Released January 2015
The fourth run of The Fourth Doctor Adventures again teams Tom Baker with Louise Jameson’s Leela and John Leeson’s K9, beginning with ‘The Exxilons’ as heroic trio lands on the planet E9874 where the technologically advanced Locoyuns are helping the native Tarl develop. Yet as tensions unexpectedly rise between the two groups and the threat of war becomes increasingly imminent, diplomacy is tested and an unimaginably ancient and immense power is discovered.
At this point Baker and Jameson have developed a wonderfully easy rapport that sparkles in each scene they share together, and this powerful camaraderie is easily the best selling point of this release as it recaptures and expands upon the dynamic of one of the most unique relationships in the classic series. Even when Leela points out the flaw in the Doctor’s argument that there should be no interference in the development of primitive cultures, something he does regularly, the Doctor proves how adept at diplomatically communicating he is as he adapts his usual style to fit the native culture’s frame of reference. Although ‘The Exxilons’ does not necessarily make the most of the unique aspects of Leela herself as a companion, Louise Jameson does fantastic work in portraying excruciating anguish that tests the limits of her character.
Unfortunately, ‘The Exxilons’ does nothing to shed this range’s reputation of mostly playing it safe to fully recapture the essence of the original televised era. This seeming mantra is perfectly understandable, and the releases are all perfectly enjoyable, but this is another script that is quite straightforward with little in the way of surprises. Indeed, while ‘Death to the Daleks’ may not be the story most needing of a sequel, it provides another opportunity for nostalgia to come to the forefront. However, by naming the story ‘The Exxilons,’ it means that once more the audience is in the know long before the heroes are, creating an odd sense of unbalance. Given the original tale’s intimation of the city being sentient, ‘The Exxilons’ sadly does little to delve into the psychological aspects of what this means or how the culture centred about it truly functions, a missed opportunity to add what could have been a satisfying layer of depth to proceedings.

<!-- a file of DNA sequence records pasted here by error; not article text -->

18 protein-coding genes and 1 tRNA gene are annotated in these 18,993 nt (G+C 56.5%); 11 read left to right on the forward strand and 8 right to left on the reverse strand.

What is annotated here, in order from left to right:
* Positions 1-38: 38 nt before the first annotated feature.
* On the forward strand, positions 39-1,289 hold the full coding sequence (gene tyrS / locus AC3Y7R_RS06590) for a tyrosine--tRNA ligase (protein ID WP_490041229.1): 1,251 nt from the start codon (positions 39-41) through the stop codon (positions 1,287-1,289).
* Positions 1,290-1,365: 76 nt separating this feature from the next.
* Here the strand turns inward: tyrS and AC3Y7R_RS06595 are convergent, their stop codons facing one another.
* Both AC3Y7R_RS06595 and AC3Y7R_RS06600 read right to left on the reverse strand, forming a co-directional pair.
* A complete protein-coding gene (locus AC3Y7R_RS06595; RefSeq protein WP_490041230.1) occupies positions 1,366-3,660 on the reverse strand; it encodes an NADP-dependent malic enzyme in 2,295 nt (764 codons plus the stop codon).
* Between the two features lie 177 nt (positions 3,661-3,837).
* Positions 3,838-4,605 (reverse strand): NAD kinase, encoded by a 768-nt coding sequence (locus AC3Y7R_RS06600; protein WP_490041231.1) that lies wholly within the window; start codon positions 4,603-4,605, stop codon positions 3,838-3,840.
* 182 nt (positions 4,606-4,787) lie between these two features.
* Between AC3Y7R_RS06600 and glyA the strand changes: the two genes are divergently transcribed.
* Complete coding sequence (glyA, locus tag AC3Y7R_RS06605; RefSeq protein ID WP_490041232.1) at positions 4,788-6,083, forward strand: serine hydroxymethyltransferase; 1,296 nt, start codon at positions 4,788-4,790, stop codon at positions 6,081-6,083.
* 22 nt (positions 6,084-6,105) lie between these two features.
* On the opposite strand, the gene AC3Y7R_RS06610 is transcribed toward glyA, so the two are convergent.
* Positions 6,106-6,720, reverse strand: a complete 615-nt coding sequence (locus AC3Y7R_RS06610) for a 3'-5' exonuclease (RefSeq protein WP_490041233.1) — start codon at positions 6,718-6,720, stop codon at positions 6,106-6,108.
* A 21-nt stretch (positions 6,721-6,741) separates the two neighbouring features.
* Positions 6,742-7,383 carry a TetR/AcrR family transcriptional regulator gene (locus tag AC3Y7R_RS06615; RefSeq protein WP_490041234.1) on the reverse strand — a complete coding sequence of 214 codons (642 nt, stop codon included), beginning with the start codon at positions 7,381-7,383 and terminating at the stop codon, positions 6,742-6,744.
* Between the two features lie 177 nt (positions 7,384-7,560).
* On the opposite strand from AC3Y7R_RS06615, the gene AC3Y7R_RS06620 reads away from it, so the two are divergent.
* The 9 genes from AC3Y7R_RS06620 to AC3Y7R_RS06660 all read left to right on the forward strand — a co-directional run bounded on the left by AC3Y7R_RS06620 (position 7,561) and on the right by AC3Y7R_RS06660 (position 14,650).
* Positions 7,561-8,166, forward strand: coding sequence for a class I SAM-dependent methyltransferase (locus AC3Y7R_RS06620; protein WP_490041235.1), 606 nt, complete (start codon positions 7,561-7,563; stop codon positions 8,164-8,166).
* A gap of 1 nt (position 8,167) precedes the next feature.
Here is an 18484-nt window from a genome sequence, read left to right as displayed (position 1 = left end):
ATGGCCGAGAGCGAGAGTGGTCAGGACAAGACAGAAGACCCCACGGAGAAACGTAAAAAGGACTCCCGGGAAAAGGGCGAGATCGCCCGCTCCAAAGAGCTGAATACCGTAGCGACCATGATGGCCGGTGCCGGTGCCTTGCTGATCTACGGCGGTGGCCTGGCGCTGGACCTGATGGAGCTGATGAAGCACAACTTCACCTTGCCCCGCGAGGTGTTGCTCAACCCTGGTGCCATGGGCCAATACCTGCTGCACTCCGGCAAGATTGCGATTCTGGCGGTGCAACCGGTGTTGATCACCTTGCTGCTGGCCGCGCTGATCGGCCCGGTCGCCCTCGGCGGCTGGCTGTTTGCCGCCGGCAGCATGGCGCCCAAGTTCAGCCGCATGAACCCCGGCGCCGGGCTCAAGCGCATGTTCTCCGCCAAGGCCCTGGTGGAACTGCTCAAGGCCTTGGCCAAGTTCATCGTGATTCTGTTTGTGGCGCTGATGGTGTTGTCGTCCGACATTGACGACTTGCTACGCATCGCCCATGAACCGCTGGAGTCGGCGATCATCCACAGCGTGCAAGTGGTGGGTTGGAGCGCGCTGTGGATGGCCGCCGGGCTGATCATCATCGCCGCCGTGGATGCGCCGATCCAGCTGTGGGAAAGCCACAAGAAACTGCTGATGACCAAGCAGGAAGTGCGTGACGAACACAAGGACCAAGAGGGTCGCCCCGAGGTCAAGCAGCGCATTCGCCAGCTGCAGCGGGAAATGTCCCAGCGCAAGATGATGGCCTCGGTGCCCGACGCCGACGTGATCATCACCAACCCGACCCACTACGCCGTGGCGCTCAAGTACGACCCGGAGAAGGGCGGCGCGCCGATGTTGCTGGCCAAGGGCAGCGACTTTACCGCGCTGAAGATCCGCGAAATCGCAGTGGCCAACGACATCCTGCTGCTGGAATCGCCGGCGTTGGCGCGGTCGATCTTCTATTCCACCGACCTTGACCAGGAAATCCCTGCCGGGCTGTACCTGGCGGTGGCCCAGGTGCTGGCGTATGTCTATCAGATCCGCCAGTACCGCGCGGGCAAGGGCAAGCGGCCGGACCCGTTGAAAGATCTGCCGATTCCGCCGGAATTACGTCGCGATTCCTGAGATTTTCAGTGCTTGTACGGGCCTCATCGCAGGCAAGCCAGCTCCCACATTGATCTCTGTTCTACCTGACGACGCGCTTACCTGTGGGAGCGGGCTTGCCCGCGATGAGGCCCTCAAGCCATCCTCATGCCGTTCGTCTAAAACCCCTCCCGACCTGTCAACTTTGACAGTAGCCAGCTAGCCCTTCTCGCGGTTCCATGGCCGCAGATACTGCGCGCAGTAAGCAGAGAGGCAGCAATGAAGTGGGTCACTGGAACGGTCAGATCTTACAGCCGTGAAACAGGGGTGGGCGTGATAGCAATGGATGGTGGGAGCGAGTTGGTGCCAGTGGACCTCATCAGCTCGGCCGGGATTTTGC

‘The Exxilons’ is extremely confident in what it sets out to do, moving at a quick pace and bolstered by solid performances and a truly engrossing sound design and score that bring the alien environment to life stunningly. As a season opener for The Fourth Doctor Adventures, it succeeds ably and continues the range’s looks to the past to recapture the magic of the original era and will undoubtedly satisfy those simply looking for a solid- if ultimately predictable- piece of entertainment. However, for those looking for something more unique and challenging as Big Finish’s other ranges and even the novel adaptations featuring the Fourth Doctor have provided, ‘The Exxilons’ may ultimately feel somewhat lacklustre. This may not be a story that will be remembered long after the closing credits roll, but there are certainly worse ways to revisit ‘Death to the Daleks’ and all that it entails.